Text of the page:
We believe that it's important that we start from the beginning because that's how everything happens, right? Living beings are born into this world and they proceed through life on a journey. Those journeys are pivotal to who we are. The Coming Out Chronicles is the beginning for us and our people. Happily Ever Queer is on the greatest mission to find people that make our community what it is and to hear all of the stories that they wish to tell.
The Coming Out Chronicles section of this blog will be a chance for us and our readers to get to know the people of our community. We are passionate about creating a hub where our guests have a chance to speak their truth and only their truth. Here the truth will not be judged, it will be celebrated. Within our space, the words and stories of our guests that wish to tell their truth will live on helping provide comfort, support, and inspiration to others that are following a similar path.
Happily Ever Queer is extremely particular in choosing their guests because in order to be the best, you have to have the best. We are extremely excited about this collaboration as it is very special to us. It is our first interview and feature with a collaborator who has never spoken on the topics that we touch upon. Therefore it is a first for many! Without further ado, we are proud to announce our first collaboration is with....
Who better to join our family than Lydia? Welcome to Happily Ever Queer. Lydia has achieved gaining over 60k followers on Tik Tok sharing her experiences being a femme lesbian. This is such a wonderful achievement and brilliant for our community however, it wasn't always positive which you will learn more about in the interview. So with that being said, buckle in. From learning about Lydia's coming out story to what she looks for in a woman, she tells her deepest secrets for the first time. We hope you enjoy reading this feature as much as we have creating it.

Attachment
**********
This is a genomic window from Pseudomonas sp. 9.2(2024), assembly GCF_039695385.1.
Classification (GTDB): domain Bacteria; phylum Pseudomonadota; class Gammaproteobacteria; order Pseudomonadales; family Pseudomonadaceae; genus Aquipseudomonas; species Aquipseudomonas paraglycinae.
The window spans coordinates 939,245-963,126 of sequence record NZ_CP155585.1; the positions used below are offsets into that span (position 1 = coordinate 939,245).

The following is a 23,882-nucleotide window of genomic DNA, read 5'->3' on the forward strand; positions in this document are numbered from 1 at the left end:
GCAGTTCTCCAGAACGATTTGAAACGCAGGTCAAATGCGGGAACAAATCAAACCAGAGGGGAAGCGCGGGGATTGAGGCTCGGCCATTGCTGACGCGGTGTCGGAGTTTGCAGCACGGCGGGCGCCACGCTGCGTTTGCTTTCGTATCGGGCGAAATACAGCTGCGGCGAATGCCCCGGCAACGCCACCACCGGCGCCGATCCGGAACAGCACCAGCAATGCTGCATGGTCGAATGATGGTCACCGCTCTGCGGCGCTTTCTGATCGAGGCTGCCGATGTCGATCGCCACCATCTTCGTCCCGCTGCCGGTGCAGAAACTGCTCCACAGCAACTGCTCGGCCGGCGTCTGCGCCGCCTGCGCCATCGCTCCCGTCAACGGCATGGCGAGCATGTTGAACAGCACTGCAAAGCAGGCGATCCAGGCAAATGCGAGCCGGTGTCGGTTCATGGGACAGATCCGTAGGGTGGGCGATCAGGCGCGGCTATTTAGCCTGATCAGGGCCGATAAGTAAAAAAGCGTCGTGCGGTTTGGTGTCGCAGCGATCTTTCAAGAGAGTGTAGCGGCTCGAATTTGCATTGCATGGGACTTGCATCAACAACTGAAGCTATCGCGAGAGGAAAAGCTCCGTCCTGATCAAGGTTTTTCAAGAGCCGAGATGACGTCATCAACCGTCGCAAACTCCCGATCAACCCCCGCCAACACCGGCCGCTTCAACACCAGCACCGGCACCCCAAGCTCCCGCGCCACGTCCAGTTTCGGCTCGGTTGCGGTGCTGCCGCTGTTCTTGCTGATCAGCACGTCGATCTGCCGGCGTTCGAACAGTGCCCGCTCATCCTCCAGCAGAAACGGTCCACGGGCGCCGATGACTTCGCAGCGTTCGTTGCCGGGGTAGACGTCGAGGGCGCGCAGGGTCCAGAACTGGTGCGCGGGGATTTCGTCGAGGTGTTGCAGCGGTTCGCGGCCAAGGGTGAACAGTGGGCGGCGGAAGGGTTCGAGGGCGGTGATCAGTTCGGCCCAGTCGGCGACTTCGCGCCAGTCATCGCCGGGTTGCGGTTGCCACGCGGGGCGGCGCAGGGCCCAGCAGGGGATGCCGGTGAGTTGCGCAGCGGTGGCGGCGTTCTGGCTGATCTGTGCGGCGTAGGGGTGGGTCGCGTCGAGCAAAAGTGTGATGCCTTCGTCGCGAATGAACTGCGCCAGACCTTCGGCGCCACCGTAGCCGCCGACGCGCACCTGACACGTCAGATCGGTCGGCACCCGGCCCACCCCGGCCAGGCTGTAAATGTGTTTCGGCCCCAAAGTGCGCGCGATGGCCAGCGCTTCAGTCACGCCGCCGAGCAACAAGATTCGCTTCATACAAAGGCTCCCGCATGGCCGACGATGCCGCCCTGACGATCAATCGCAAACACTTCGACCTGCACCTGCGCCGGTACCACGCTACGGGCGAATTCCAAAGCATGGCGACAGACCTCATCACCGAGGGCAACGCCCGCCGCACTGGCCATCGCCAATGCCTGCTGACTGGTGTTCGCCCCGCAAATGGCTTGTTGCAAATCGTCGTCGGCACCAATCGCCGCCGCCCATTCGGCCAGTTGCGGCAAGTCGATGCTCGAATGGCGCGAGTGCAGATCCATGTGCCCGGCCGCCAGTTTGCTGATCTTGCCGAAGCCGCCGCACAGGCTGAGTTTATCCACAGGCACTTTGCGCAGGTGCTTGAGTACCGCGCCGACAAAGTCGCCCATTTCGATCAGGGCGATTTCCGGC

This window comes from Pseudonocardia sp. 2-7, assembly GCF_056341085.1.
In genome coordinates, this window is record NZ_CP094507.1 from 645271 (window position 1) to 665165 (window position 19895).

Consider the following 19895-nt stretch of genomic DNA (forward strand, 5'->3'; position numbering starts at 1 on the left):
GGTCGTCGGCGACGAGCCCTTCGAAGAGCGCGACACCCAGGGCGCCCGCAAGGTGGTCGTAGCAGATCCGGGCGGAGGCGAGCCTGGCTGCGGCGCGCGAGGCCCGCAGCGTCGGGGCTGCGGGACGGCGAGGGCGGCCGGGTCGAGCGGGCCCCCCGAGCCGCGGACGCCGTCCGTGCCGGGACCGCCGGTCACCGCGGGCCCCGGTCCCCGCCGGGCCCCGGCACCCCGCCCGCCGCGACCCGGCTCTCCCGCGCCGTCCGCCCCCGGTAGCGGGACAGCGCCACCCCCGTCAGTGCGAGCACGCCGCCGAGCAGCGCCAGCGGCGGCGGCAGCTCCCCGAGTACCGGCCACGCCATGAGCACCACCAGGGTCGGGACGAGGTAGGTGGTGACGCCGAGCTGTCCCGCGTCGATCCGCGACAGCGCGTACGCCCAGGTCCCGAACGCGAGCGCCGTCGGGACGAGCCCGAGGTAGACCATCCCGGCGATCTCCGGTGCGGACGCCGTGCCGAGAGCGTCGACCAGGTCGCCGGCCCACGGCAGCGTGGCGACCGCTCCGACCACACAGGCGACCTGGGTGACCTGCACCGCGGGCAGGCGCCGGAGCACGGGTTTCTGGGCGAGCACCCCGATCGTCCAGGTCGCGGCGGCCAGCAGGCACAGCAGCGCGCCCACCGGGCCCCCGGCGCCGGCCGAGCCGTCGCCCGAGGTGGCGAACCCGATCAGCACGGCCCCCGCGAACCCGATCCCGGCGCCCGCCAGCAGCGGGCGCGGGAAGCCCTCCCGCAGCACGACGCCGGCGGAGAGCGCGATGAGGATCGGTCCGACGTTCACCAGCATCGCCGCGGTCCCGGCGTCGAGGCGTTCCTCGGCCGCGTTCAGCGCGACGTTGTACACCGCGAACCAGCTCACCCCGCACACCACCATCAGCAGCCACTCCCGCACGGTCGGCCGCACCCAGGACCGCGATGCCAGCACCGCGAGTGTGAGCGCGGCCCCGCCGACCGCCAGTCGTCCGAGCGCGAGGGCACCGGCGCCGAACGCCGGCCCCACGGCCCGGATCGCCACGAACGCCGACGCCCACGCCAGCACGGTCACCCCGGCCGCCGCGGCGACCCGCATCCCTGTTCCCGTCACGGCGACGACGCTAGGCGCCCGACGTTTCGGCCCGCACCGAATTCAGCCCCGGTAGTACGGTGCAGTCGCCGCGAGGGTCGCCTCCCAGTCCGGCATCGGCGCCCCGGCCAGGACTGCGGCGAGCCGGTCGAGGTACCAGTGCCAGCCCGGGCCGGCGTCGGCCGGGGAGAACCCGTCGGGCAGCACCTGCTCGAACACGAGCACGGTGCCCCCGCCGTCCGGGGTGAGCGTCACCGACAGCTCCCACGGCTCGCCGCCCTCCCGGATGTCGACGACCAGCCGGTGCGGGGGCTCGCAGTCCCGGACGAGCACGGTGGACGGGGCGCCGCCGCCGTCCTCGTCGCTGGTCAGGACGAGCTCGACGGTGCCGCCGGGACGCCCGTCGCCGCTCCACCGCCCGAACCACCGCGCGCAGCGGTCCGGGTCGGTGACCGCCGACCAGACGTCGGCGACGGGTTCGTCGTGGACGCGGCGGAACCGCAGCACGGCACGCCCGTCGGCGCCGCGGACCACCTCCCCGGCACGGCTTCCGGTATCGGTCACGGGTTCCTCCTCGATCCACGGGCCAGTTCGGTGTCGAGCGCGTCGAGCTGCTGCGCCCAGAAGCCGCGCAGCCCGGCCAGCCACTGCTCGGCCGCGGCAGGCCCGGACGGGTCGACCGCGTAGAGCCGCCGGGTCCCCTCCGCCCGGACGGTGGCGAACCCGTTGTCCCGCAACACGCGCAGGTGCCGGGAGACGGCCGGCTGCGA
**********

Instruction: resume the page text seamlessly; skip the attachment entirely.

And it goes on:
Q. So, Lydia, you’re 25 and proudly a lesbian woman. Has it always been that way?
No, it definitely hasn't always been the case, I knew I wasn't straight for so long before I came out, but I was really ashamed. It took me a long time to come to terms with it. I remember being sat in my room searching 'am I gay?' and 'how do I make myself straight?' I think because I'm so feminine presenting nobody assumed anything which made me more reluctant to say. I remember my friends starting to get boyfriends in school and I had zero interest. I always put it down to having no time and playing so many sports. Learning to love my attraction to women has been a long process but definitely worth it, as I wouldn't change it for the world now. Women are beautiful and I can't imagine a life where I would think any differently.
Q. What age did you know you were gay and when did you come out? Was the experience positive?
'Coming out' happened in stages for me. But there was a good two years before I told anyone about how I was feeling and would just sit in my head about it. Constantly thinking it over and over in my mind. I told my best friend first when I was 15. This was years before I told anyone else. As my confidence grew, I gradually told a few more of my close circle during sixth form. Any interaction with girls during this time was a huge secret. In my first year of university, it was tough. I was outed by someone, something I think anyone should ever have to go through. Coming out should be down to the individual when the time feels right. A few months into dealing with it without the support of my family, I remember thinking I have to tell my mum. I wasn't so much as worried she wouldn't accept me; I was just scared that I would disappoint her and my dad. In the end, I decided to do it at Christmas when I was in my first year of university. We were shopping when I told her and afterwards, I went out with my friends. After I came home, I found a note on my pillow saying 'I'll love you whoever you are' which was the heaviest weight lifted. After that, things became so much easier. I got my first girlfriend and came out to the rest of my family. One thing I'd say is being a femme lesbian, coming out happens every single time you meet someone new.
Q. What’s your type of woman?
Personality-wise, confidence and communication are so attractive to me. Someone who will match my energy is very important. I also love someone who can put me in my place a bit when it comes to it ha-ha! In terms of looks, I love to say I don’t have a type and that I’m open-minded, but I’ve always been more attracted to femme girls. It’s very much a lesbian thing to date someone who’s the ‘same font’ as you. A hot blonde girl really does hit differently (my friends will say it’s narcissistic ha-ha)
Q. What aspect of the LGBTQ+ community would you like to see improved?